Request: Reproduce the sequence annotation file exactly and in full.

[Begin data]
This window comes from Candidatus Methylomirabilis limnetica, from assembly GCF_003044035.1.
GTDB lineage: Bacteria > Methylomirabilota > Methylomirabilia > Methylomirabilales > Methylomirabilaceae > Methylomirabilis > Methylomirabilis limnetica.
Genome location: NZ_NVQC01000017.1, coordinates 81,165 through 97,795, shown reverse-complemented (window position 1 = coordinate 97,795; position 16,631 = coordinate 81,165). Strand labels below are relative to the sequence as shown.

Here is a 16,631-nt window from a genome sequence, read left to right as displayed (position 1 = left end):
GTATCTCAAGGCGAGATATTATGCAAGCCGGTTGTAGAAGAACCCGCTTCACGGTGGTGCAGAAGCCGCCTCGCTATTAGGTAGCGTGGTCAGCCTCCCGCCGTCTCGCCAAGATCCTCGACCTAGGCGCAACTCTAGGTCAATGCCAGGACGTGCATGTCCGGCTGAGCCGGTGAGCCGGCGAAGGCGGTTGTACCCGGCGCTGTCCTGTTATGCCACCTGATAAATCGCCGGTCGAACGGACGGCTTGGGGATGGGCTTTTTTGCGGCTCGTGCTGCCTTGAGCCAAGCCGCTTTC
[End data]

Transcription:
This window comes from Candidatus Methylomirabilis limnetica, from assembly GCF_003044035.1.
GTDB lineage: Bacteria > Methylomirabilota > Methylomirabilia > Methylomirabilales > Methylomirabilaceae > Methylomirabilis > Methylomirabilis limnetica.
Genome location: NZ_NVQC01000017.1, coordinates 81,165 through 97,795, shown reverse-complemented (window position 1 = coordinate 97,795; position 16,631 = coordinate 81,165). Strand labels below are relative to the sequence as shown.

Here is a 16,631-nt window from a genome sequence, read left to right as displayed (position 1 = left end):
GTATCTCAAGGCGAGATATTATGCAAGCCGGTTGTAGAAGAACCCGCTTCACGGTGGTGCAGAAGCCGCCTCGCTATTAGGTAGCGTGGTCAGCCTCCCGCCGTCTCGCCAAGATCCTCGACCTAGGCGCAACTCTAGGTCAATGCCAGGACGTGCATGTCCGGCTGAGCCGGTGAGCCGGCGAAGGCGGTTGTACCCGGCGCTGTCCTGTTATGCCACCTGATAAATCGCCGGTCGAACGGACGGCTTGGGGATGGGCTTTTTTGCGGCTCGTGCTGCCTTGAGCCAAGCCGCTTTC